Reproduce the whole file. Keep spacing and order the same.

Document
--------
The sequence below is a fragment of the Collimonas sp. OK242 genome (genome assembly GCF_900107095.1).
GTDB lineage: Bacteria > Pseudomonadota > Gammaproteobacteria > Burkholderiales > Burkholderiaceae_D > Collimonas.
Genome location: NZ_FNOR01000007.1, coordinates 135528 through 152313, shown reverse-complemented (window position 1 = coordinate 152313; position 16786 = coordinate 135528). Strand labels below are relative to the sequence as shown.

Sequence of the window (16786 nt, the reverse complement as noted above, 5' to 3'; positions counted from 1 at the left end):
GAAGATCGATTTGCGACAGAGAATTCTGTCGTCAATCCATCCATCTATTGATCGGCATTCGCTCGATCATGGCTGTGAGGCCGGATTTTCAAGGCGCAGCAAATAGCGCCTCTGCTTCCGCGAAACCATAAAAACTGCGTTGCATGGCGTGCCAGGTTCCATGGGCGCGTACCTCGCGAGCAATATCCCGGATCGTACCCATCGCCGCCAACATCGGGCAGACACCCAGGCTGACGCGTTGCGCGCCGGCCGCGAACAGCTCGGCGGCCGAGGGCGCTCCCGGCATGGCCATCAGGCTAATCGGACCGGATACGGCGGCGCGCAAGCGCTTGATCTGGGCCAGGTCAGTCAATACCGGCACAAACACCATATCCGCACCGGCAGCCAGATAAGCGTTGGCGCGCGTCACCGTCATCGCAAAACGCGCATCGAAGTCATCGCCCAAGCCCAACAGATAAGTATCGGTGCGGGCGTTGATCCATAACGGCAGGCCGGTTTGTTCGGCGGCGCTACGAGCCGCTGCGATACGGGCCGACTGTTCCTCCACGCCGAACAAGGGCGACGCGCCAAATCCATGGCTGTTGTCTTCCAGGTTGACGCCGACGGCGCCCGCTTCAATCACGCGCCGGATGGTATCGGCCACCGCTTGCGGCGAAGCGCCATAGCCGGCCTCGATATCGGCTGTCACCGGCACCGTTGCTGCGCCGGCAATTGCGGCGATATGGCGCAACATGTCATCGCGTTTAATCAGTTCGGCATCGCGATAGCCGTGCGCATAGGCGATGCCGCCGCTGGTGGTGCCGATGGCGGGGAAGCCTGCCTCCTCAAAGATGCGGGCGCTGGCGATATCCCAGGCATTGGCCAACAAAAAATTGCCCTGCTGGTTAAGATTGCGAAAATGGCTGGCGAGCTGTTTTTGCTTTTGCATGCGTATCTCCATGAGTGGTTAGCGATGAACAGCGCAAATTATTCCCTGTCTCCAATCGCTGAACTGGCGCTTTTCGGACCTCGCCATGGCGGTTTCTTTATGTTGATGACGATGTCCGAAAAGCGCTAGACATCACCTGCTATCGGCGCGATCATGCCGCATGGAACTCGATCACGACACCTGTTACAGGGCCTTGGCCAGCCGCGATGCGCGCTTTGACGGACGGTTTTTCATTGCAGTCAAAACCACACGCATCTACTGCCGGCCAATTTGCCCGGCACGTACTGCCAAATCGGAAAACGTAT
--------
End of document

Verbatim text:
The sequence below is a fragment of the Collimonas sp. OK242 genome (genome assembly GCF_900107095.1).
GTDB lineage: Bacteria > Pseudomonadota > Gammaproteobacteria > Burkholderiales > Burkholderiaceae_D > Collimonas.
Genome location: NZ_FNOR01000007.1, coordinates 135528 through 152313, shown reverse-complemented (window position 1 = coordinate 152313; position 16786 = coordinate 135528). Strand labels below are relative to the sequence as shown.

Sequence of the window (16786 nt, the reverse complement as noted above, 5' to 3'; positions counted from 1 at the left end):
GAAGATCGATTTGCGACAGAGAATTCTGTCGTCAATCCATCCATCTATTGATCGGCATTCGCTCGATCATGGCTGTGAGGCCGGATTTTCAAGGCGCAGCAAATAGCGCCTCTGCTTCCGCGAAACCATAAAAACTGCGTTGCATGGCGTGCCAGGTTCCATGGGCGCGTACCTCGCGAGCAATATCCCGGATCGTACCCATCGCCGCCAACATCGGGCAGACACCCAGGCTGACGCGTTGCGCGCCGGCCGCGAACAGCTCGGCGGCCGAGGGCGCTCCCGGCATGGCCATCAGGCTAATCGGACCGGATACGGCGGCGCGCAAGCGCTTGATCTGGGCCAGGTCAGTCAATACCGGCACAAACACCATATCCGCACCGGCAGCCAGATAAGCGTTGGCGCGCGTCACCGTCATCGCAAAACGCGCATCGAAGTCATCGCCCAAGCCCAACAGATAAGTATCGGTGCGGGCGTTGATCCATAACGGCAGGCCGGTTTGTTCGGCGGCGCTACGAGCCGCTGCGATACGGGCCGACTGTTCCTCCACGCCGAACAAGGGCGACGCGCCAAATCCATGGCTGTTGTCTTCCAGGTTGACGCCGACGGCGCCCGCTTCAATCACGCGCCGGATGGTATCGGCCACCGCTTGCGGCGAAGCGCCATAGCCGGCCTCGATATCGGCTGTCACCGGCACCGTTGCTGCGCCGGCAATTGCGGCGATATGGCGCAACATGTCATCGCGTTTAATCAGTTCGGCATCGCGATAGCCGTGCGCATAGGCGATGCCGCCGCTGGTGGTGCCGATGGCGGGGAAGCCTGCCTCCTCAAAGATGCGGGCGCTGGCGATATCCCAGGCATTGGCCAACAAAAAATTGCCCTGCTGGTTAAGATTGCGAAAATGGCTGGCGAGCTGTTTTTGCTTTTGCATGCGTATCTCCATGAGTGGTTAGCGATGAACAGCGCAAATTATTCCCTGTCTCCAATCGCTGAACTGGCGCTTTTCGGACCTCGCCATGGCGGTTTCTTTATGTTGATGACGATGTCCGAAAAGCGCTAGACATCACCTGCTATCGGCGCGATCATGCCGCATGGAACTCGATCACGACACCTGTTACAGGGCCTTGGCCAGCCGCGATGCGCGCTTTGACGGACGGTTTTTCATTGCAGTCAAAACCACACGCATCTACTGCCGGCCAATTTGCCCGGCACGTACTGCCAAATCGGAAAACGTAT